The down side of a windfall
SUPPOSE you are Mr or Mrs Ordinary and you win HK$216 million, would you want the world to know about it? Come to that, would you want a windfall of that size if you were Mr Ordinary? Wouldn't it lead to distrust and perhaps remove any form of drive or ambition. The risk would be of becoming an incredibly well-off couch potato, bored silly within months.
Those most capable of handling large amounts of money are usually those who have made their fortunes themselves and are thus capable of accepting the lifestyle it dictates.
Anyway to the point. Britain's National Lottery has only been running a month and already it is steeped in controversy. Under the law governing its establishment winners have the right to remain anonymous if they choose to do so.
But the first really big winner came this week when a chemical factory worker in northern England with three children, a wife and an income of around HK$3,000 a week chose the correct numbers and won GBP18 million (HK$216 million). He decided to remain anonymous.
But nobody has ever won that much before in Britain, consequently the press and public interest was massive. Camelot, the company running the lottery on behalf of the Government, deliberately leaked some of the man's details - in agreement with him - to keep the interest high. It was a clever piece of natural marketing.
The newspapers offered substantial rewards of several thousand pounds to whoever would leak details of the winner, then they got cold feet and withdrew the incentive offer.
In a display of alleged responsibility they have still not named the overnight multi-millionaire. But we learnt, with the help of the leaked information, that he lived on a housing estate, read The Sun and The People and watched satellite television.
The leak also helped the newspapers discover his home town of Blackburn and come up with detailed stories. He is Asian which provoked an outrage from Islamic clerics remonstrating about the evils of gambling.
Camelot won a court injunction to prevent the papers naming him but that was subsequently lifted by a High Court judge after arguments from counsel for three newspaper groups.
The judge made clear, essentially, that the newspapers had a legal right to name the person if they could identify him.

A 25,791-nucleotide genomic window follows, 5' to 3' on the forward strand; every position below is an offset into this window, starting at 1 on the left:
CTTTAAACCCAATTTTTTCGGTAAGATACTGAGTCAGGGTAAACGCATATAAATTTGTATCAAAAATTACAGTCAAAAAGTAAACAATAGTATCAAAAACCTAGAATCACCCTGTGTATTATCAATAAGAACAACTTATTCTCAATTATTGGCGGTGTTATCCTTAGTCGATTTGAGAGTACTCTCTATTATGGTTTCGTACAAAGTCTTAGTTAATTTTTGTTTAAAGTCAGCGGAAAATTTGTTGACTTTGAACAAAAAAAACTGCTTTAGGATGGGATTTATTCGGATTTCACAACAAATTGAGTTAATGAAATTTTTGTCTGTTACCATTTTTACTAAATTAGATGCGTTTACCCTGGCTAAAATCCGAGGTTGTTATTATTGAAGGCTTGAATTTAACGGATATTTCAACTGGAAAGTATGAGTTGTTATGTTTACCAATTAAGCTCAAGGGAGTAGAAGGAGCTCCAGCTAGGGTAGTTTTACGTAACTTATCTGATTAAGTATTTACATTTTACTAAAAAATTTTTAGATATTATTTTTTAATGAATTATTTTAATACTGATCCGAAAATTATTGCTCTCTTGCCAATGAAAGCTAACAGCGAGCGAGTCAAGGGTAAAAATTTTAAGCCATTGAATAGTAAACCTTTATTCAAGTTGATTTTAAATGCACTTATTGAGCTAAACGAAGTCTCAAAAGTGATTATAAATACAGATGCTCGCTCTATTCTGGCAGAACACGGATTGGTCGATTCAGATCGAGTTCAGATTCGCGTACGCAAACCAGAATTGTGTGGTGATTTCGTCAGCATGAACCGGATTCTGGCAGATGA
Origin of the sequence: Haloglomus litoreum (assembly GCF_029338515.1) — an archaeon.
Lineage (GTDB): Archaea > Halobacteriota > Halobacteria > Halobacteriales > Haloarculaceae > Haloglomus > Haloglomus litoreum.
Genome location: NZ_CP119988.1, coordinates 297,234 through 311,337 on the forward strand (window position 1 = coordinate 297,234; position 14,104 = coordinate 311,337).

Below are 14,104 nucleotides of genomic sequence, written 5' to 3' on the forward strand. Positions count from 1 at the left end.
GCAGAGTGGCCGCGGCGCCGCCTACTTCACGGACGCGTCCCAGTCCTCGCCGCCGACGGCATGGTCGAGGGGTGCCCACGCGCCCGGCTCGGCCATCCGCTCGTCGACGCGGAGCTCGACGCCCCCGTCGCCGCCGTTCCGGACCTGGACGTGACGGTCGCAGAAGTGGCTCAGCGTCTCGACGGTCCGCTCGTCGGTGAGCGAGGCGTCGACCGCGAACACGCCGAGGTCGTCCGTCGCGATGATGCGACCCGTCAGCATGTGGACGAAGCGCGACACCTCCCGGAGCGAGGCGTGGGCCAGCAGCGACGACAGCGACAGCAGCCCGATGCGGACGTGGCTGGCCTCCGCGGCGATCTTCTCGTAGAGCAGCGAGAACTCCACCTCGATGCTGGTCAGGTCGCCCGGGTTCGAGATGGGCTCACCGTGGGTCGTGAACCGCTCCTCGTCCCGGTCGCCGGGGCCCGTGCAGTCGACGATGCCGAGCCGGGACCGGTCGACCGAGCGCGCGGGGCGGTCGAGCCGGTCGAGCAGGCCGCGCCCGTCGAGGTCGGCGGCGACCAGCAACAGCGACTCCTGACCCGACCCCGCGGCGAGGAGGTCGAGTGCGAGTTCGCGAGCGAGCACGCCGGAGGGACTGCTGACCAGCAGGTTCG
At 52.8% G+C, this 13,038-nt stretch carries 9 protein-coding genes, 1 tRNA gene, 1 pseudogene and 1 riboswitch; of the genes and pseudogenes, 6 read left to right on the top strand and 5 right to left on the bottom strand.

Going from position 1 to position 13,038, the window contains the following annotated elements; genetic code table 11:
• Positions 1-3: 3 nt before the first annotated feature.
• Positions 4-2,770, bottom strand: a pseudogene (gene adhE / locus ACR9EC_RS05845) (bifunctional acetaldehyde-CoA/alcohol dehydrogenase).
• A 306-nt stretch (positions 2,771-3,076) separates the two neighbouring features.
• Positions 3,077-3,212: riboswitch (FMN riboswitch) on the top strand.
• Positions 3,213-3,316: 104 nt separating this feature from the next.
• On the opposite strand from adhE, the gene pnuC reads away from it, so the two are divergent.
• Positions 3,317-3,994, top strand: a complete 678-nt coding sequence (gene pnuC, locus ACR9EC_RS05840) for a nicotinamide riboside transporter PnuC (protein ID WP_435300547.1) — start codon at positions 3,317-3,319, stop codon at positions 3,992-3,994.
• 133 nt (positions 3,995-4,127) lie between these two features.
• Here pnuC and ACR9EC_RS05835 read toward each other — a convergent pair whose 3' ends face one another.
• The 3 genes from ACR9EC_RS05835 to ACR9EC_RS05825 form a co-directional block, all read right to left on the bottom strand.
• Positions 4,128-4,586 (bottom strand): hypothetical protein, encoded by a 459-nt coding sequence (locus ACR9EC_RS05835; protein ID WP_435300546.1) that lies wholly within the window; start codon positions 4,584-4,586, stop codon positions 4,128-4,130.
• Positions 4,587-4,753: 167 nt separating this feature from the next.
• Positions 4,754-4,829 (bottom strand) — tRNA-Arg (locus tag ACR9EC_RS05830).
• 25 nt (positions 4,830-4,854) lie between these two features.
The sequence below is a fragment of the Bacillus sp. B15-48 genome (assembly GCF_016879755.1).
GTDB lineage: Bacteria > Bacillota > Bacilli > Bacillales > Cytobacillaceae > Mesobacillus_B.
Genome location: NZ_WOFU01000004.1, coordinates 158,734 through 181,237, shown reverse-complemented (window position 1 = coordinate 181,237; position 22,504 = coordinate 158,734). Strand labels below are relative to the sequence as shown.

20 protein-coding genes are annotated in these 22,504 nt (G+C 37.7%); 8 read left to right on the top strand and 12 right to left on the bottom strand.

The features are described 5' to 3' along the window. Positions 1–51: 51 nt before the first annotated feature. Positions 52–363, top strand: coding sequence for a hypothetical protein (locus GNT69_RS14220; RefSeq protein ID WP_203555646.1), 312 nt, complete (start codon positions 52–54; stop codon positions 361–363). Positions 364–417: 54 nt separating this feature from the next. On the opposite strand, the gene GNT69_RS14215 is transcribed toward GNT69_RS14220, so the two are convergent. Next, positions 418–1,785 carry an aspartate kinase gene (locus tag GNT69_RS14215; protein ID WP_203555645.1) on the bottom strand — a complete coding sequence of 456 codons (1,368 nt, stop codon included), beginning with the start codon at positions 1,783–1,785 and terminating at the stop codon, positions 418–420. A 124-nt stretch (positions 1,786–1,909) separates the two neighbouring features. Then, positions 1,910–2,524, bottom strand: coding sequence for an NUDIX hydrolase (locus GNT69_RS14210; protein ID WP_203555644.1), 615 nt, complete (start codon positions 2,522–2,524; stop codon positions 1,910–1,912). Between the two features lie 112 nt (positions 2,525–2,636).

Camelot's licence to operate the game is due to run until 2001. But just four weeks into its operation its methods are being questioned.
The affair has provoked a furore among MPs over the role of the tabloid press and of Camelot's collusion with them. Inquiries are promised.
THE prospect of the renegade hounds of the tabloids harassing an innocent does not appeal to anyone. On the first day of the search, his home town was wrongly identified as Dewsbury in Yorkshire. The pack descended there and chased a man who had only won a local bingo game. Very funny, apart from for the man himself.
But I fear that if politicians invest too much capital on this one it will work against them. If I inherit a lot of money I may not want everyone to know about it. Similarly, if one is convicted of drunken driving, anonymity would be preferred. But the press would quite rightly publish one's name.
In a free and open society it is all but impossible to stop the details of somebody who has won such an unrealistically high sum of money being revealed.
The National Lottery is becoming a National Preoccupation. Charities are terrified their takings will plummet as we all rush to buy our GBP1 tickets every week. The potential long term effect on our culture is already becoming apparent.
But in this week's case even if Camelot had given no help whatsoever there can be no doubt the press would have discovered the winner's identity. The law of loose tongues would mean that local papers or news agencies would get to hear of it soon and the game would be up.
I suspect that one will have to always bear in mind that, although the odds against winning are enormous, the risks to one's privacy associated with success are just as huge.